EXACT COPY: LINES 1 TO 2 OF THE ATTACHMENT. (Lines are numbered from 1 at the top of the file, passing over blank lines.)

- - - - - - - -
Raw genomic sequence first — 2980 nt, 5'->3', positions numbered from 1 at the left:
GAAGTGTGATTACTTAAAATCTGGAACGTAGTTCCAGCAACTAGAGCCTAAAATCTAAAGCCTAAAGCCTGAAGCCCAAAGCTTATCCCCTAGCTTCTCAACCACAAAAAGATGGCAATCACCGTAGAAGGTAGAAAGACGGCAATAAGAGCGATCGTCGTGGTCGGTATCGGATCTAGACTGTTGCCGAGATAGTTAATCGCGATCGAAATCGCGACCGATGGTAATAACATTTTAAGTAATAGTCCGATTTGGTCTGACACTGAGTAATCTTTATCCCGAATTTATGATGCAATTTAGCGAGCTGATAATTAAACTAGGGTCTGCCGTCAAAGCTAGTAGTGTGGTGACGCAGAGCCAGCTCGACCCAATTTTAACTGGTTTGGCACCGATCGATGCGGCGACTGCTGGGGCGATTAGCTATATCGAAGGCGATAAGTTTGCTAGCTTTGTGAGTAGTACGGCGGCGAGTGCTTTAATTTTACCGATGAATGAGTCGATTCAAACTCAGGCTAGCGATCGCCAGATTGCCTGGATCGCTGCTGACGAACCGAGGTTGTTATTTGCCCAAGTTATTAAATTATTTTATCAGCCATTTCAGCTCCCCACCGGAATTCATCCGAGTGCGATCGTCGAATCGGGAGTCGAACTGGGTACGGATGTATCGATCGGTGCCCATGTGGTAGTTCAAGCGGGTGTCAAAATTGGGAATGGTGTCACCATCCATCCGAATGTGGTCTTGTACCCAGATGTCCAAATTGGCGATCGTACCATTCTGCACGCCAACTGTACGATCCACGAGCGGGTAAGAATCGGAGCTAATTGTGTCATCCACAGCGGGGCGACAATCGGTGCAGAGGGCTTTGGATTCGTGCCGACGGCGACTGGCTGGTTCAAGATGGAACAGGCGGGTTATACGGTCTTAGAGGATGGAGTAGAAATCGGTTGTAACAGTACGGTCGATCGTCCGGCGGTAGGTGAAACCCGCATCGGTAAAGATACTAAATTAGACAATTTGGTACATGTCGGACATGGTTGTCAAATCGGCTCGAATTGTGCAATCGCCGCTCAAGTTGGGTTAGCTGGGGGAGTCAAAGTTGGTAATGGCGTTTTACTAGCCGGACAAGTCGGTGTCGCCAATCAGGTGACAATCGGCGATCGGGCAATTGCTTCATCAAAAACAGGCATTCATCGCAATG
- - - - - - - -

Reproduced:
Raw genomic sequence first — 2980 nt, 5'->3', positions numbered from 1 at the left:
GAAGTGTGATTACTTAAAATCTGGAACGTAGTTCCAGCAACTAGAGCCTAAAATCTAAAGCCTAAAGCCTGAAGCCCAAAGCTTATCCCCTAGCTTCTCAACCACAAAAAGATGGCAATCACCGTAGAAGGTAGAAAGACGGCAATAAGAGCGATCGTCGTGGTCGGTATCGGATCTAGACTGTTGCCGAGATAGTTAATCGCGATCGAAATCGCGACCGATGGTAATAACATTTTAAGTAATAGTCCGATTTGGTCTGACACTGAGTAATCTTTATCCCGAATTTATGATGCAATTTAGCGAGCTGATAATTAAACTAGGGTCTGCCGTCAAAGCTAGTAGTGTGGTGACGCAGAGCCAGCTCGACCCAATTTTAACTGGTTTGGCACCGATCGATGCGGCGACTGCTGGGGCGATTAGCTATATCGAAGGCGATAAGTTTGCTAGCTTTGTGAGTAGTACGGCGGCGAGTGCTTTAATTTTACCGATGAATGAGTCGATTCAAACTCAGGCTAGCGATCGCCAGATTGCCTGGATCGCTGCTGACGAACCGAGGTTGTTATTTGCCCAAGTTATTAAATTATTTTATCAGCCATTTCAGCTCCCCACCGGAATTCATCCGAGTGCGATCGTCGAATCGGGAGTCGAACTGGGTACGGATGTATCGATCGGTGCCCATGTGGTAGTTCAAGCGGGTGTCAAAATTGGGAATGGTGTCACCATCCATCCGAATGTGGTCTTGTACCCAGATGTCCAAATTGGCGATCGTACCATTCTGCACGCCAACTGTACGATCCACGAGCGGGTAAGAATCGGAGCTAATTGTGTCATCCACAGCGGGGCGACAATCGGTGCAGAGGGCTTTGGATTCGTGCCGACGGCGACTGGCTGGTTCAAGATGGAACAGGCGGGTTATACGGTCTTAGAGGATGGAGTAGAAATCGGTTGTAACAGTACGGTCGATCGTCCGGCGGTAGGTGAAACCCGCATCGGTAAAGATACTAAATTAGACAATTTGGTACATGTCGGACATGGTTGTCAAATCGGCTCGAATTGTGCAATCGCCGCTCAAGTTGGGTTAGCTGGGGGAGTCAAAGTTGGTAATGGCGTTTTACTAGCCGGACAAGTCGGTGTCGCCAATCAGGTGACAATCGGCGATCGGGCAATTGCTTCATCAAAAACAGGCATTCATCGCAATG